Wednesday, March 14, 2012

Advanced Micro-Fabrication Equipment debuts new etch tool for 3DIC and packaging apps

SHANGHAI, CHINA & SAN FRANCISCO, USA: In a move that extends its market reach and broadens its product portfolio, Advanced Micro-Fabrication Equipment Inc. (AMEC) unveiled the Primo TSV200E - a compact, ultra high-productivity etch tool for 200mm wafer-level packaging, MEMS and 3DIC applications.

Leveraging advanced etch technologies found in AMEC's Primo D-RIE and Primo AD-RIE tools, the new system will be used to build CMOS image sensors, LEDs, MEMS and other devices. Several tools are already deployed in production at Q Technology Limited (Q Tech) and JCAP Corp. (JCAP) in China. The customers are using the tool to support their advanced packaging activities. New orders are expected soon from Taiwan and Singapore.

Three key features differentiate the tool from the competition and make it especially valuable for Through-Silicon-Via (TSV) applications. They include: a dual-station chamber architecture for faster throughput, integrated pre-heat stations for high process reliability and effectiveness, and a unique gas delivery design for better uniformity and higher etch rates. Together, these features give the tool a 30 percent capital-efficiency premium over all other TSV etchers on the market.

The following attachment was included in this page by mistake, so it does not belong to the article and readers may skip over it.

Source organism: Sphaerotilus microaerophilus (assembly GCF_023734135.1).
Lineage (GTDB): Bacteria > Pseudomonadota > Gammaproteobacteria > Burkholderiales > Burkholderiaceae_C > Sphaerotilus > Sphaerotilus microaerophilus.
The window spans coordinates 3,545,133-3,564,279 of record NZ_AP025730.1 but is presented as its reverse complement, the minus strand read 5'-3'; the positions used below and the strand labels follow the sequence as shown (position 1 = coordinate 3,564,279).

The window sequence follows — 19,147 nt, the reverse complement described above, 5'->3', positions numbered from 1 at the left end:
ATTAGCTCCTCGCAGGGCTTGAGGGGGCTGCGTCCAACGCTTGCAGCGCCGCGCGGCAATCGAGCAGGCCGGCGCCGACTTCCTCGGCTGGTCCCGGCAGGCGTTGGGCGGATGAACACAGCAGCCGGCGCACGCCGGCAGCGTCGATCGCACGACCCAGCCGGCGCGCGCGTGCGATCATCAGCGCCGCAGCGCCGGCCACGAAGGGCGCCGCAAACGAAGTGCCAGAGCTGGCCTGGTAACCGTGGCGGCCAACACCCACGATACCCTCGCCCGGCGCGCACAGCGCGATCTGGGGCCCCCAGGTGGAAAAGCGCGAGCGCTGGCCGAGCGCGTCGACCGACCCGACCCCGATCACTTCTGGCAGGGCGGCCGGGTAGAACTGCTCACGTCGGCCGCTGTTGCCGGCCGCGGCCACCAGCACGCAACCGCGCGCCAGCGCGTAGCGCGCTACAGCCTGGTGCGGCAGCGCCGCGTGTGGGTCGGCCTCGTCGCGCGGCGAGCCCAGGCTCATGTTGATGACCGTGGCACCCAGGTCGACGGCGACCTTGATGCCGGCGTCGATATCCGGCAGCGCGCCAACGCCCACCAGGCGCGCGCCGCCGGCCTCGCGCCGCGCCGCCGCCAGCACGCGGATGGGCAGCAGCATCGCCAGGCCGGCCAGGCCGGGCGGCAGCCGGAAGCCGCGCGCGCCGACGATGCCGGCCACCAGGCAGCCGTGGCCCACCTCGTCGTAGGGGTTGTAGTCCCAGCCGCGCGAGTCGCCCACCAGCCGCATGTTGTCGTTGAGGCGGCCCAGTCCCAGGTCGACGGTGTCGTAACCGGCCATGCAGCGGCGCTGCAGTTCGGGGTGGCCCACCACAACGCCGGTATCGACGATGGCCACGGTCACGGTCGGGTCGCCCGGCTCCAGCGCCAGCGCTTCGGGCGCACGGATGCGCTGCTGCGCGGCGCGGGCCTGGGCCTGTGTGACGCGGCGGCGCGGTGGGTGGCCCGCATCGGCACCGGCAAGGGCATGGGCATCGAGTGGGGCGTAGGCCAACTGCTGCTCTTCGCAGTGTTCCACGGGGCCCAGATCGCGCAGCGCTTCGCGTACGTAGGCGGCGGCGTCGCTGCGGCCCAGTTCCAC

The tool represents a natural step for AMEC and puts the Asia-based company at the center of a fast-growing market. Research firm Yole Developpement expects the 3D and wafer-level packaging equipment market to reach $788 million this year. By 2016, the number will soar to $2.4 billion. TSV etchers will account for a large share of the equipment, with strong demand likely to come from China-based companies.

AMEC developed its TSV etcher to meet the demand. 3DICs are essential enablers of the tiny System-on-Chip (SOC) packages that CMOS image sensors, LEDs, MEMS and other devices depend on. The new stacking approach became imperative as transistor feature sizes shrank. The smaller features complicated voltage scaling and forced trade-offs between power and performance. By stacking the die, interconnects are shorter than traditional wire bonding. This enables increased package densities, faster data transfer or processor speed and lower power consumption - all in a smaller form factor.

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